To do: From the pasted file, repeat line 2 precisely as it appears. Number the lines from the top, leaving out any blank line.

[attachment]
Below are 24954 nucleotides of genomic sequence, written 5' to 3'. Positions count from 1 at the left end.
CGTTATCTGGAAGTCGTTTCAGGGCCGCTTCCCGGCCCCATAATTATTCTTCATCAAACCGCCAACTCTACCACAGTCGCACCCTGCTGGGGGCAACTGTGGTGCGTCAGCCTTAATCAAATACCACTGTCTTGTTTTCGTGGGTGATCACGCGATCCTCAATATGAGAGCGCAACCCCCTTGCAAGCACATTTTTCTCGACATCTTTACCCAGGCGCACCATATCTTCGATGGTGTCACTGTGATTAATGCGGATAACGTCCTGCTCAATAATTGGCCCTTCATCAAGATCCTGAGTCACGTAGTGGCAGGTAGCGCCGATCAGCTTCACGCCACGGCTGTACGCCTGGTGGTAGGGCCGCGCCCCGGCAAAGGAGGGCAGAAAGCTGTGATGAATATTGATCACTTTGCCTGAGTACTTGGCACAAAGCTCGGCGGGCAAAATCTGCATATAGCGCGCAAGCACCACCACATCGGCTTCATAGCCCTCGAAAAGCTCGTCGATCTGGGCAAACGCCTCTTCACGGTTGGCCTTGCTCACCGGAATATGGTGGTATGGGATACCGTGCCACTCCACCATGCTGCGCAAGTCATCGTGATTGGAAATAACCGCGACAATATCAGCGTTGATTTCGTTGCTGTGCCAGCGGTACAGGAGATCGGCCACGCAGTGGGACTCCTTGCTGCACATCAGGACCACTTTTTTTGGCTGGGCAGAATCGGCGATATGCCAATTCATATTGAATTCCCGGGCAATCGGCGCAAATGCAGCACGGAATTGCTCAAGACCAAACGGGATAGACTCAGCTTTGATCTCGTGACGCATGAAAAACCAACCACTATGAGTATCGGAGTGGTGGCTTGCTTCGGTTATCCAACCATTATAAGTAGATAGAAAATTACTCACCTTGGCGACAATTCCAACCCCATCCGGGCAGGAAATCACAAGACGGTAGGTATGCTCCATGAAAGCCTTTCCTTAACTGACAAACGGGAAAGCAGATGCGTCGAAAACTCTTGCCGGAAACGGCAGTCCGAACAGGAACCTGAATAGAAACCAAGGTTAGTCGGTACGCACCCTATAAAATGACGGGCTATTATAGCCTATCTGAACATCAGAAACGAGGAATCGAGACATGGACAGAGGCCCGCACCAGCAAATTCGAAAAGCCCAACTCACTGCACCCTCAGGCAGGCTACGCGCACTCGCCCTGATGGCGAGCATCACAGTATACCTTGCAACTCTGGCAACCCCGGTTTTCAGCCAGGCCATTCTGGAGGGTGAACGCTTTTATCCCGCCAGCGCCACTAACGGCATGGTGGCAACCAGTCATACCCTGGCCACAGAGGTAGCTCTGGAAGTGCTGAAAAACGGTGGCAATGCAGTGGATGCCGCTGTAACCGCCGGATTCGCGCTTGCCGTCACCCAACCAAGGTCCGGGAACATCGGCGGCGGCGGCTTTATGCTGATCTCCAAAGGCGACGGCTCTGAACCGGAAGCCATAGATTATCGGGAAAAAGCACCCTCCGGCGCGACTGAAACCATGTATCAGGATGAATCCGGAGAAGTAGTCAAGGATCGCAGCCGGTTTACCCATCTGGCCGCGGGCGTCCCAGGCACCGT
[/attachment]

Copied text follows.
CGTTATCTGGAAGTCGTTTCAGGGCCGCTTCCCGGCCCCATAATTATTCTTCATCAAACCGCCAACTCTACCACAGTCGCACCCTGCTGGGGGCAACTGTGGTGCGTCAGCCTTAATCAAATACCACTGTCTTGTTTTCGTGGGTGATCACGCGATCCTCAATATGAGAGCGCAACCCCCTTGCAAGCACATTTTTCTCGACATCTTTACCCAGGCGCACCATATCTTCGATGGTGTCACTGTGATTAATGCGGATAACGTCCTGCTCAATAATTGGCCCTTCATCAAGATCCTGAGTCACGTAGTGGCAGGTAGCGCCGATCAGCTTCACGCCACGGCTGTACGCCTGGTGGTAGGGCCGCGCCCCGGCAAAGGAGGGCAGAAAGCTGTGATGAATATTGATCACTTTGCCTGAGTACTTGGCACAAAGCTCGGCGGGCAAAATCTGCATATAGCGCGCAAGCACCACCACATCGGCTTCATAGCCCTCGAAAAGCTCGTCGATCTGGGCAAACGCCTCTTCACGGTTGGCCTTGCTCACCGGAATATGGTGGTATGGGATACCGTGCCACTCCACCATGCTGCGCAAGTCATCGTGATTGGAAATAACCGCGACAATATCAGCGTTGATTTCGTTGCTGTGCCAGCGGTACAGGAGATCGGCCACGCAGTGGGACTCCTTGCTGCACATCAGGACCACTTTTTTTGGCTGGGCAGAATCGGCGATATGCCAATTCATATTGAATTCCCGGGCAATCGGCGCAAATGCAGCACGGAATTGCTCAAGACCAAACGGGATAGACTCAGCTTTGATCTCGTGACGCATGAAAAACCAACCACTATGAGTATCGGAGTGGTGGCTTGCTTCGGTTATCCAACCATTATAAGTAGATAGAAAATTACTCACCTTGGCGACAATTCCAACCCCATCCGGGCAGGAAATCACAAGACGGTAGGTATGCTCCATGAAAGCCTTTCCTTAACTGACAAACGGGAAAGCAGATGCGTCGAAAACTCTTGCCGGAAACGGCAGTCCGAACAGGAACCTGAATAGAAACCAAGGTTAGTCGGTACGCACCCTATAAAATGACGGGCTATTATAGCCTATCTGAACATCAGAAACGAGGAATCGAGACATGGACAGAGGCCCGCACCAGCAAATTCGAAAAGCCCAACTCACTGCACCCTCAGGCAGGCTACGCGCACTCGCCCTGATGGCGAGCATCACAGTATACCTTGCAACTCTGGCAACCCCGGTTTTCAGCCAGGCCATTCTGGAGGGTGAACGCTTTTATCCCGCCAGCGCCACTAACGGCATGGTGGCAACCAGTCATACCCTGGCCACAGAGGTAGCTCTGGAAGTGCTGAAAAACGGTGGCAATGCAGTGGATGCCGCTGTAACCGCCGGATTCGCGCTTGCCGTCACCCAACCAAGGTCCGGGAACATCGGCGGCGGCGGCTTTATGCTGATCTCCAAAGGCGACGGCTCTGAACCGGAAGCCATAGATTATCGGGAAAAAGCACCCTCCGGCGCGACTGAAACCATGTATCAGGATGAATCCGGAGAAGTAGTCAAGGATCGCAGCCGGTTTACCCATCTGGCCGCGGGCGTCCCAGGCACCGT